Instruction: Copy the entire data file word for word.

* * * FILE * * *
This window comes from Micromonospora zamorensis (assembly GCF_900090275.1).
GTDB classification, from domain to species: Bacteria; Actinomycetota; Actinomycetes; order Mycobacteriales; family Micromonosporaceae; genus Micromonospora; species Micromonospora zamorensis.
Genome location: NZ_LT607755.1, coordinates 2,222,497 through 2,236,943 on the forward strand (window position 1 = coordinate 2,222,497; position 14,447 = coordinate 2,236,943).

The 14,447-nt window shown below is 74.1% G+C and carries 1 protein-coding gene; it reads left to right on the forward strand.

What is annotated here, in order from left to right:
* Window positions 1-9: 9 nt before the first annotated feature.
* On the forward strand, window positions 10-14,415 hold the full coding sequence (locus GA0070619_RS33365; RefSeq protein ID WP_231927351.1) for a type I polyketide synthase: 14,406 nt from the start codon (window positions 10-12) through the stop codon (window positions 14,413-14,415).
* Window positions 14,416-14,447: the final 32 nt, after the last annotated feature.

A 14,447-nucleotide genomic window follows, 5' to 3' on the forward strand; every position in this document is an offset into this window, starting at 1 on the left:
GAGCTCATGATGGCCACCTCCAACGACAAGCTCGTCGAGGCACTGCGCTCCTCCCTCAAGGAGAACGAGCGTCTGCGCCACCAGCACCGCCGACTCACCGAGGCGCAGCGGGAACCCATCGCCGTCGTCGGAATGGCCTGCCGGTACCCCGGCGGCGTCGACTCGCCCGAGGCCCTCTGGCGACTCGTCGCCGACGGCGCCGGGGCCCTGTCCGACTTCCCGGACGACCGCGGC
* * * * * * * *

This window comes from Micromonospora zamorensis (assembly GCF_900090275.1).
GTDB classification, from domain to species: Bacteria; Actinomycetota; Actinomycetes; order Mycobacteriales; family Micromonosporaceae; genus Micromonospora; species Micromonospora zamorensis.
Genome location: NZ_LT607755.1, coordinates 2,222,497 through 2,236,943 on the forward strand (window position 1 = coordinate 2,222,497; position 14,447 = coordinate 2,236,943).

The 14,447-nt window shown below is 74.1% G+C and carries 1 protein-coding gene; it reads left to right on the forward strand.

What is annotated here, in order from left to right:
* Window positions 1-9: 9 nt before the first annotated feature.
* On the forward strand, window positions 10-14,415 hold the full coding sequence (locus GA0070619_RS33365; RefSeq protein ID WP_231927351.1) for a type I polyketide synthase: 14,406 nt from the start codon (window positions 10-12) through the stop codon (window positions 14,413-14,415).
* Window positions 14,416-14,447: the final 32 nt, after the last annotated feature.

A 14,447-nucleotide genomic window follows, 5' to 3' on the forward strand; every position in this document is an offset into this window, starting at 1 on the left:
GAGCTCATGATGGCCACCTCCAACGACAAGCTCGTCGAGGCACTGCGCTCCTCCCTCAAGGAGAACGAGCGTCTGCGCCACCAGCACCGCCGACTCACCGAGGCGCAGCGGGAACCCATCGCCGTCGTCGGAATGGCCTGCCGGTACCCCGGCGGCGTCGACTCGCCCGAGGCCCTCTGGCGACTCGTCGCCGACGGCGCCGGGGCCCTGTCCGACTTCCCGGACGACCGCGGC